Federal judge shoots down plan for wedding

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GRAND RAPIDS, Mich. (WOOD) — A local couple will not be having the big wedding they hoped for after a federal judge shot down their request to hold the event at a Holland venue.

The law firm representing the couple and the Holland event center asked a federal judge to issue an emergency order allowing the wedding to take place Friday despite the governor’s executive orders limiting the size of these types of events.

But the judge did not do so, which could be an indication as to whether this case will be successful as it moves forward.

Robert Muise, of the controversial American Freedom Law Cent, filed the lawsuit on behalf of Baker Events in Holland and the Byron Center couple David Van Slokema and Kilie Stuller who hoped to have their wedding and reception there.

Muise said Baker Events contacted his firm and then the couple was asked to join the suit.

“The bride and groom, they want to have their wedding as they planned it back in May and right now, the governor and the Ottawa County Department of Health is saying no, so we asked the courts to step in,” Muise said.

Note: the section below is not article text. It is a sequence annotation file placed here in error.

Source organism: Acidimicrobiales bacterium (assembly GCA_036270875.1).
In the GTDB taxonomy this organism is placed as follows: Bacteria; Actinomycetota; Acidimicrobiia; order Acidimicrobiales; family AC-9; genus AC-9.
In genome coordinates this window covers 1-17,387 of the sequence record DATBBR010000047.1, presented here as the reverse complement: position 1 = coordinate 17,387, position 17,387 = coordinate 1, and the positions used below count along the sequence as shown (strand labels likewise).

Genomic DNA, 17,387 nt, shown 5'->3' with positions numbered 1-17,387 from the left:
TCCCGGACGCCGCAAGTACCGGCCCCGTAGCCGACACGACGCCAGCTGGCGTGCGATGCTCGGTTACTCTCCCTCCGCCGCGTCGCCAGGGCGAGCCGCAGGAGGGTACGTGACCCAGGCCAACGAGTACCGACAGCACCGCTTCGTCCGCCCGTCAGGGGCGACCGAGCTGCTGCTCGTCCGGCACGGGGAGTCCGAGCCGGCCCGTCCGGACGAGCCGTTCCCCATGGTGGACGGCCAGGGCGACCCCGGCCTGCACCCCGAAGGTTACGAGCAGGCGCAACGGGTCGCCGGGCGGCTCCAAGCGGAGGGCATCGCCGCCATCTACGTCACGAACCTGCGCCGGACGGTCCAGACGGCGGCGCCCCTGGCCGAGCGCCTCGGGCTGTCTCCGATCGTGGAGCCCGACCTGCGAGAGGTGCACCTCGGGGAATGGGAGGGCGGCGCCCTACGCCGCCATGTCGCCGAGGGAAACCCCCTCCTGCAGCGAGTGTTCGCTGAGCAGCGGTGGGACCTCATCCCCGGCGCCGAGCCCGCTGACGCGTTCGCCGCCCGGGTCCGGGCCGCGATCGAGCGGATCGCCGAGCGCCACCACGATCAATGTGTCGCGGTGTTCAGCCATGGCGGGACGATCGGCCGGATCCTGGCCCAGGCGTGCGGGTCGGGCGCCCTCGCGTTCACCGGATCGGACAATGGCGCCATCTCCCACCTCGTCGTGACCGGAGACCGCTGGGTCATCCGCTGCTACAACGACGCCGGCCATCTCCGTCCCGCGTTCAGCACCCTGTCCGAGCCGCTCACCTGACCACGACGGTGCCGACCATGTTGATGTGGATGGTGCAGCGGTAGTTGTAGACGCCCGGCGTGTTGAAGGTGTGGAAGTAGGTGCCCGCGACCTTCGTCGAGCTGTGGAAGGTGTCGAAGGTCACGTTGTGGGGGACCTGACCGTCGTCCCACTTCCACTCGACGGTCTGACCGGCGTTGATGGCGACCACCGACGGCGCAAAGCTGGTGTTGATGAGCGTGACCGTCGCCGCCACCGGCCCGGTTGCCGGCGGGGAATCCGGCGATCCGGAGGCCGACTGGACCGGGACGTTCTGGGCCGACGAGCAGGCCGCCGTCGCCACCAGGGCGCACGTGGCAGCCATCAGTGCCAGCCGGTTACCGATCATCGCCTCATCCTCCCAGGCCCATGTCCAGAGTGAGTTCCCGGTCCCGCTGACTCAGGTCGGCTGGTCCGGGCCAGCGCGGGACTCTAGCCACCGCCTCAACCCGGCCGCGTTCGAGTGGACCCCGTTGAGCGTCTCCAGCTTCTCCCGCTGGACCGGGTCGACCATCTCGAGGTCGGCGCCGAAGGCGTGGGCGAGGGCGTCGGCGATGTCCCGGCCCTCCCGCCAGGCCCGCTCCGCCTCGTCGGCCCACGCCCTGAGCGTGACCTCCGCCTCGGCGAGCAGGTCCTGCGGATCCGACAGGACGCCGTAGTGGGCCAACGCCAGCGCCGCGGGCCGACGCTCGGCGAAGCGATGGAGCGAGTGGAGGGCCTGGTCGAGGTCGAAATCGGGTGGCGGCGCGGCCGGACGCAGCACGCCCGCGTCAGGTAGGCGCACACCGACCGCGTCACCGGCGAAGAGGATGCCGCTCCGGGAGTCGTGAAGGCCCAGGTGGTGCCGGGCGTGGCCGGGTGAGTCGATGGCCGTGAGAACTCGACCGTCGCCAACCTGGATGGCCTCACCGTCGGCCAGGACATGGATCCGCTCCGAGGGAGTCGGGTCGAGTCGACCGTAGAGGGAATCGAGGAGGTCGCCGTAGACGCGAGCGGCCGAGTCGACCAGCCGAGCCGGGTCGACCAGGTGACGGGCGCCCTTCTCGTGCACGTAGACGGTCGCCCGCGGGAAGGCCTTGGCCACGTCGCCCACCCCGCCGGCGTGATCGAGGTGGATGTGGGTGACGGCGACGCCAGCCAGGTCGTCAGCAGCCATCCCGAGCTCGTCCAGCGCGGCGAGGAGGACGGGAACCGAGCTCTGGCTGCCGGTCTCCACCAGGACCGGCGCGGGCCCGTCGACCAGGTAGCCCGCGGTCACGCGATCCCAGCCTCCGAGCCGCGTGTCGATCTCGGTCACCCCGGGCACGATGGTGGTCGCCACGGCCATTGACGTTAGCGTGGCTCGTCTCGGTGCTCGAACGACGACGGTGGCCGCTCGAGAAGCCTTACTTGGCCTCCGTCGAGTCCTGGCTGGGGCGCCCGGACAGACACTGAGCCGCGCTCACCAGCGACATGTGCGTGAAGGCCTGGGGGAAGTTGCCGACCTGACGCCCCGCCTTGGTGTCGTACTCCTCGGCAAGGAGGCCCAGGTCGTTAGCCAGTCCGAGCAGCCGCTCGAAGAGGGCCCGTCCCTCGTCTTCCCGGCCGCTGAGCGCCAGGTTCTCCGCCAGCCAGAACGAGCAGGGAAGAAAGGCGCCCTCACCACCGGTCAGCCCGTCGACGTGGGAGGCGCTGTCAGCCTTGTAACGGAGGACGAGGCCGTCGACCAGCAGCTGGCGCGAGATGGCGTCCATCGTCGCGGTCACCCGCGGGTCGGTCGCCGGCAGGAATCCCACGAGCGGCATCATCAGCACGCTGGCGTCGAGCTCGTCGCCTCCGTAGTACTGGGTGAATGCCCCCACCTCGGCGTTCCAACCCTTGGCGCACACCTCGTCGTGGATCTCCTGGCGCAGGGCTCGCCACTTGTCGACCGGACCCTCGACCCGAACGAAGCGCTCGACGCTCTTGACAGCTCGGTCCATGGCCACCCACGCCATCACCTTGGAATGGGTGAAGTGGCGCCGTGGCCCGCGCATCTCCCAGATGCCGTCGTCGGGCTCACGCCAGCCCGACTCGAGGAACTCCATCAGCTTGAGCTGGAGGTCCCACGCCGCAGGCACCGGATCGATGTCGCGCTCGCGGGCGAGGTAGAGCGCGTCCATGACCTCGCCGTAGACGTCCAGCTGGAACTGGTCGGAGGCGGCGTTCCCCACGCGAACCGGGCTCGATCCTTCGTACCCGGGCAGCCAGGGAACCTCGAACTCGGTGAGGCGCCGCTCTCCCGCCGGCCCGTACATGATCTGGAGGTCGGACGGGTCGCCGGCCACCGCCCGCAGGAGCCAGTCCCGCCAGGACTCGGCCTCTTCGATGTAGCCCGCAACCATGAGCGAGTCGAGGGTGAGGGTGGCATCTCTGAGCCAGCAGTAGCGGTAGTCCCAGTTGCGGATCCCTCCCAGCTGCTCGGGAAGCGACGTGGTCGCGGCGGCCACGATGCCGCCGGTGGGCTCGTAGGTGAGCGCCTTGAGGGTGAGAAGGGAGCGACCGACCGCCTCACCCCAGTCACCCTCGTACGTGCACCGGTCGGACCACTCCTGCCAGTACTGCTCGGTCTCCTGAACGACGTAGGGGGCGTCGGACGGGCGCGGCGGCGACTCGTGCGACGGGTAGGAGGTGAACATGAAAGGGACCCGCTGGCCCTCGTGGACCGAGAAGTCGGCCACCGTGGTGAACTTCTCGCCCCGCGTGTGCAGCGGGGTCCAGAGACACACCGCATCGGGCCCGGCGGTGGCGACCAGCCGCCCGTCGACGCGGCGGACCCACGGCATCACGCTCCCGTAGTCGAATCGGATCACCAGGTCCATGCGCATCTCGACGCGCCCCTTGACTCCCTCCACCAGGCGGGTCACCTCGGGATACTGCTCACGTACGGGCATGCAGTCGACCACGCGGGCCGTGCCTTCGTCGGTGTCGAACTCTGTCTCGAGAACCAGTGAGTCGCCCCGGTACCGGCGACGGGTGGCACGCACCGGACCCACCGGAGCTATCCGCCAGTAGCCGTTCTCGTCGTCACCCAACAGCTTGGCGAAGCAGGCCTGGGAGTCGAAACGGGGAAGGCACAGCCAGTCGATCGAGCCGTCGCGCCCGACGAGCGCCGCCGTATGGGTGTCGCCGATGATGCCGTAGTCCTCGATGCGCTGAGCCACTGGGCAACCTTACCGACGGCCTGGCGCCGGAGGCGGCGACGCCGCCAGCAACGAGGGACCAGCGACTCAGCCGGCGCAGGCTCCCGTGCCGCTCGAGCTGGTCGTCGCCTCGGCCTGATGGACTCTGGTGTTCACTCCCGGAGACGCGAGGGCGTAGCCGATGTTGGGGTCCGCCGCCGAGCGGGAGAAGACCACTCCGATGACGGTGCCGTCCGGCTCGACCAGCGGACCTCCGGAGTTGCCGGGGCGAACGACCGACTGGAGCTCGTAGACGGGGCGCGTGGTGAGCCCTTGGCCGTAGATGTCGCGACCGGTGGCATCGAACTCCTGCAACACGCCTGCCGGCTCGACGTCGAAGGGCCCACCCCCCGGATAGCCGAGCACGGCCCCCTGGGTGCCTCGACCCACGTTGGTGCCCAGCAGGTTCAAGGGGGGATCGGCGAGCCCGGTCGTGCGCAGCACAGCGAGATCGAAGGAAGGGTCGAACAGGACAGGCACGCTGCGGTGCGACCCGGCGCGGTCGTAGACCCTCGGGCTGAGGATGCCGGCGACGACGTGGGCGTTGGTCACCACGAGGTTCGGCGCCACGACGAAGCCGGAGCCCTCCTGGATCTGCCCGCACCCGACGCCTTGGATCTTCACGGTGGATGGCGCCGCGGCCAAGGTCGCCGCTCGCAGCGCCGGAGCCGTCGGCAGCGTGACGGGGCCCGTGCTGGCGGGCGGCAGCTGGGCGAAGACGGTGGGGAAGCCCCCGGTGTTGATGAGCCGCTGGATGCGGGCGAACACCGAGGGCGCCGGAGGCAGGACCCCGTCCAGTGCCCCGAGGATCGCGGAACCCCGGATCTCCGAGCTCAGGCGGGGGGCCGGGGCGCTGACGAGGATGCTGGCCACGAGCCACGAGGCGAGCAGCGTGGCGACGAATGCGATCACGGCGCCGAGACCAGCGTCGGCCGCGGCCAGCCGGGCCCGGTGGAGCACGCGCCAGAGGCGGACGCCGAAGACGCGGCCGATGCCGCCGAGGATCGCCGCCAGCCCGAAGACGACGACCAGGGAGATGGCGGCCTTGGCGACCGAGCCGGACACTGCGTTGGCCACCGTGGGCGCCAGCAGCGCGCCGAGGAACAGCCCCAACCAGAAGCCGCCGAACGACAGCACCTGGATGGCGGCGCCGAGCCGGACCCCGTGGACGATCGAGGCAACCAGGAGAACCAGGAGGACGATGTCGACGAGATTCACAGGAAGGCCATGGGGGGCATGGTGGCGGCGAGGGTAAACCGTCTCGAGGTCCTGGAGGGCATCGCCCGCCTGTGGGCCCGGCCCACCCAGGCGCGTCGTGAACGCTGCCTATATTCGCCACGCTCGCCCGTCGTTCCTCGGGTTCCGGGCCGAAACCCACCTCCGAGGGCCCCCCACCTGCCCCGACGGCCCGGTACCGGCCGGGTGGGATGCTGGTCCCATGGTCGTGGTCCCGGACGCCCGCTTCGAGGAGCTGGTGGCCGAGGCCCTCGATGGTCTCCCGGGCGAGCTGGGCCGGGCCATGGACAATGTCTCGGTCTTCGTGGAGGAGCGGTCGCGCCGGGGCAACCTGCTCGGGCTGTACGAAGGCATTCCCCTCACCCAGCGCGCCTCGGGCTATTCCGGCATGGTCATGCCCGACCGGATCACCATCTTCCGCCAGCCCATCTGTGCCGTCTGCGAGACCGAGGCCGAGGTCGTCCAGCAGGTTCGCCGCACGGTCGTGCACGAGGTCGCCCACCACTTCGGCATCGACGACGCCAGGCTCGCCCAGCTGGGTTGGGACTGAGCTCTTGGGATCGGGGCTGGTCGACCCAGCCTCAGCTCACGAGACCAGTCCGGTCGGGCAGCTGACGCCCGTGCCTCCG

>>Inside woodtv.com: Holland wedding federal lawsuit

Ottawa County Counsel Doug Van Essen said there is a clear distinction between worship services and weddings and receptions.

“The governor has said worship services are being treated somewhat differently than these other events,” Van Essen said.

The lawsuit argues that both the wedding and reception are part of a religious service and should be given the same deference that worships services are given that allows them to operate outside of the mandate, limiting indoor events to no more than 10 people.

The lawsuit says the First Amendment practice of religion rights are being violated.

The suit also says that since restaurants can operate at 50% capacity, the reception should be allowed.

“A wedding reception, where you have 190 people would be much different from a COVID-19 transmission aspect,” Van Essen said. “There’s a prolonged nature to weddings — people tend to come all at one time, there’s a receiving line, there are special events.”

But Thursday, Judge Robert Jonker rejected the First Amendment argument because the couple is still having the wedding, though at a much smaller scale.

Jonker’s decision says in part: “There is nothing in the executive orders or the health department cease and desist order that prevents the bride and groom from being married this Friday in a ceremony that freely expresses their love and commitment to each other and their religious beliefs, and that results in a marital union fully recognized by church and state.”

The Judge also pointed out that “First Amendment cases typically focus on core expressive rights like public demonstrations and core religious practice like regularly scheduled worship services.”

The case still moves forward in federal court.

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